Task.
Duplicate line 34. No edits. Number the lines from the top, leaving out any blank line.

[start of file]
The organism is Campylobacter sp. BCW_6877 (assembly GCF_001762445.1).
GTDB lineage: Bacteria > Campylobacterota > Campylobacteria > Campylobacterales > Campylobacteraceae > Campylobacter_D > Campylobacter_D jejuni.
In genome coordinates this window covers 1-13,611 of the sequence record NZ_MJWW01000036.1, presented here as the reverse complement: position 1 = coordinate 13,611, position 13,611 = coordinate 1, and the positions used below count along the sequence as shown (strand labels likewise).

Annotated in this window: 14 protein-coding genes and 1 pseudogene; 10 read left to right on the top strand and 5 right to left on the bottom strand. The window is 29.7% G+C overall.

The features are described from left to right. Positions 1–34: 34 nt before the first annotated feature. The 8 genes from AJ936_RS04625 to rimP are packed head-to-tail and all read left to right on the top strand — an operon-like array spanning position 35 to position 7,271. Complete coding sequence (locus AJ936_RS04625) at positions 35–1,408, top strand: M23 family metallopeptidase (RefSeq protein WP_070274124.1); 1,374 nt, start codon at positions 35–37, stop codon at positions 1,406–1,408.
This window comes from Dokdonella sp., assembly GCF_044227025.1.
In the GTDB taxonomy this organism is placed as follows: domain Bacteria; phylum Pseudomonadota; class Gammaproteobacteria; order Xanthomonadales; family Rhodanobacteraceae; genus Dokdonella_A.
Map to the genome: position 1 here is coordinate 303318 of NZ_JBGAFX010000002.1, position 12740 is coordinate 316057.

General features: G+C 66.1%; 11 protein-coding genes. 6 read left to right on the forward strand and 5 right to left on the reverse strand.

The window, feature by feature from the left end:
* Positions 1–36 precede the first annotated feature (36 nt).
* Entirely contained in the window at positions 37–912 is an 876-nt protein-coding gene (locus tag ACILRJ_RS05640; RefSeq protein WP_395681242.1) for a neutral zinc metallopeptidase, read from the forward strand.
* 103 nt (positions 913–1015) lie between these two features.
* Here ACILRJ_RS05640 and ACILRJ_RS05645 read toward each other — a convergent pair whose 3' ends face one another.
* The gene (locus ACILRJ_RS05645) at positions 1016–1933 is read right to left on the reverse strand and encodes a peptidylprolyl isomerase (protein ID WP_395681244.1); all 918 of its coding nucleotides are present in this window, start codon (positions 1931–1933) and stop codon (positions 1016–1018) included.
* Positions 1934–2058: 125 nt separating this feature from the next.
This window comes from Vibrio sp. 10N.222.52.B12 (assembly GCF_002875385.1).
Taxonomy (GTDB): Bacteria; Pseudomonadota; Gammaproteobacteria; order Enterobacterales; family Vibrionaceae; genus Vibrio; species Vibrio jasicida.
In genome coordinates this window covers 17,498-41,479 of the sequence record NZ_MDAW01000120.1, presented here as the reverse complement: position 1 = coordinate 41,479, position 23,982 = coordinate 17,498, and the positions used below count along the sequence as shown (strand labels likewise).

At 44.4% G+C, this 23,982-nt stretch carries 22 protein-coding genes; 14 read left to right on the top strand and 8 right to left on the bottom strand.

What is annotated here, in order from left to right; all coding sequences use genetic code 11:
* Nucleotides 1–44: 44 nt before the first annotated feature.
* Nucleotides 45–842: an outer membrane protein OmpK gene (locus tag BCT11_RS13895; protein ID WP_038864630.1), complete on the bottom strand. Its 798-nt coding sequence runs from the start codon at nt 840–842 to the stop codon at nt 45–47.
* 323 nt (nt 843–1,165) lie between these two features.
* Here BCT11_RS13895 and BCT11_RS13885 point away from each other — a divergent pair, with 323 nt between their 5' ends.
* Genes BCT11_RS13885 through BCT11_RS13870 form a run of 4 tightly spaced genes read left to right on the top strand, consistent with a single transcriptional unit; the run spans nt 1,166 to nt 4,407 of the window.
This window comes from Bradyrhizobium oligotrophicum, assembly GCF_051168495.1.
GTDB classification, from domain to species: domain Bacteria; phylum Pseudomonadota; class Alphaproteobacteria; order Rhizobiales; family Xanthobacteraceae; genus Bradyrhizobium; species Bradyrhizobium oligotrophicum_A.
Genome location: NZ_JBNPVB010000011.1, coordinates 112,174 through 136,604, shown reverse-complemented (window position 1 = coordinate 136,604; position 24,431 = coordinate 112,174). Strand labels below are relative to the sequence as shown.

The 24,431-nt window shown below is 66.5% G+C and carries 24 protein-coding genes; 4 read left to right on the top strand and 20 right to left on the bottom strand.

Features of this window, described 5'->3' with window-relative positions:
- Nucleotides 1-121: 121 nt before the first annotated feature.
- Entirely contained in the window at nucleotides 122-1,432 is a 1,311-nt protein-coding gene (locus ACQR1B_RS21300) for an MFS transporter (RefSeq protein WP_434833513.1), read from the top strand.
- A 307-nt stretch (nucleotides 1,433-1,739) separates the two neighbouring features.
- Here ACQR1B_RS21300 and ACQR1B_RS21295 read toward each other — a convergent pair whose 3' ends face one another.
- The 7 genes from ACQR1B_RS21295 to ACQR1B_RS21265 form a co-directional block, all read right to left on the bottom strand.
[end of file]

- A 307-nt stretch (nucleotides 1,433-1,739) separates the two neighbouring features.